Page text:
2020–2021 BCSC Basic and Clinical Science Course™
3 Clinical Optics
Chapter 6: Intraocular Lenses
Lens-Related Vision Disturbances
The presence of IOLs may cause numerous optical phenomena. Various light-related visual phenomena encountered by pseudophakic (and phakic) patients are termed dysphotopsias. These phenomena are divided into positive and negative dysphotopsias. Positive dysphotopsias are characterized by brightness, streaks, and rays emanating from a central point source of light, sometimes with a diffuse, hazy glare. Negative dysphotopsias are characterized by subjective darkness or shadowing. Such optical phenomena may be related to light reflection and refraction along the edges of the IOL. High-index acrylic lenses with square or truncated edges produce a more intense edge glare (Fig 6-11A). These phenomena may also be due to internal re-reflection within the IOL itself; such re-reflection is more likely to occur with materials that have a higher refractive index, such as acrylic (Fig 6-11B). With a less steeply curved anterior surface, the lens may be more likely to have internal reflections that are directed toward the fovea and are therefore more distracting (Fig 6-11C, D).
Figure 6-11 Lens-related vision disturbances. A, Light striking the edge of the intraocular lens (IOL) (not drawn to scale) may be reflected to another site on the retina, resulting in undesirable dysphotopsias. These problems arise less often with smoother-edged IOLs. B, Light may be internally re-reflected within an IOL, producing an undesirable second image or halo. Such re-reflection may be more likely to occur as the index of refraction of the IOL increases. C, Light may reflect back from the surface of the retina and reach the anterior surface of the IOL. The IOL acts as a concave mirror, reflecting back an undesirable dysphotopsic image. When the anterior surface of the IOL is more curved, the annoying image is displaced relatively far from the fovea. D, When the anterior IOL surface is less steeply curved, the annoying image appears closer to the true image and is likely to be more distracting.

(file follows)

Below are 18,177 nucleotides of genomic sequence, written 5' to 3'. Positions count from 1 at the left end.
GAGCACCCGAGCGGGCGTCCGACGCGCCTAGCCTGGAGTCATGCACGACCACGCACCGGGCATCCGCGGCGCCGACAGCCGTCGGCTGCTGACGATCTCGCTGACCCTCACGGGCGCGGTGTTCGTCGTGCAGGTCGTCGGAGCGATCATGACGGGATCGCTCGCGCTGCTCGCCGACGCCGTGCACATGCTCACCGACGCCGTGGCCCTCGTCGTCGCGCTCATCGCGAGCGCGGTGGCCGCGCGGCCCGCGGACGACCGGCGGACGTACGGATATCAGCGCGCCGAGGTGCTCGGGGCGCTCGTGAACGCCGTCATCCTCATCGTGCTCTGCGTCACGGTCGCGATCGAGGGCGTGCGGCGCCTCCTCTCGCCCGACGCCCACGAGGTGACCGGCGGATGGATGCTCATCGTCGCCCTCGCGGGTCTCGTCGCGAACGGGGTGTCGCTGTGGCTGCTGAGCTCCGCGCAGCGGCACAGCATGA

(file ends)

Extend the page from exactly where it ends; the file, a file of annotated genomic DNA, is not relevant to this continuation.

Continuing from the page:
(Redrawn by C. H. Wooley.)
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Excerpted from BCSC 2020-2021 series : Section 3 - Clinical Optics. For more information and to purchase the entire series, please visit https://www.aao.org/bcsc.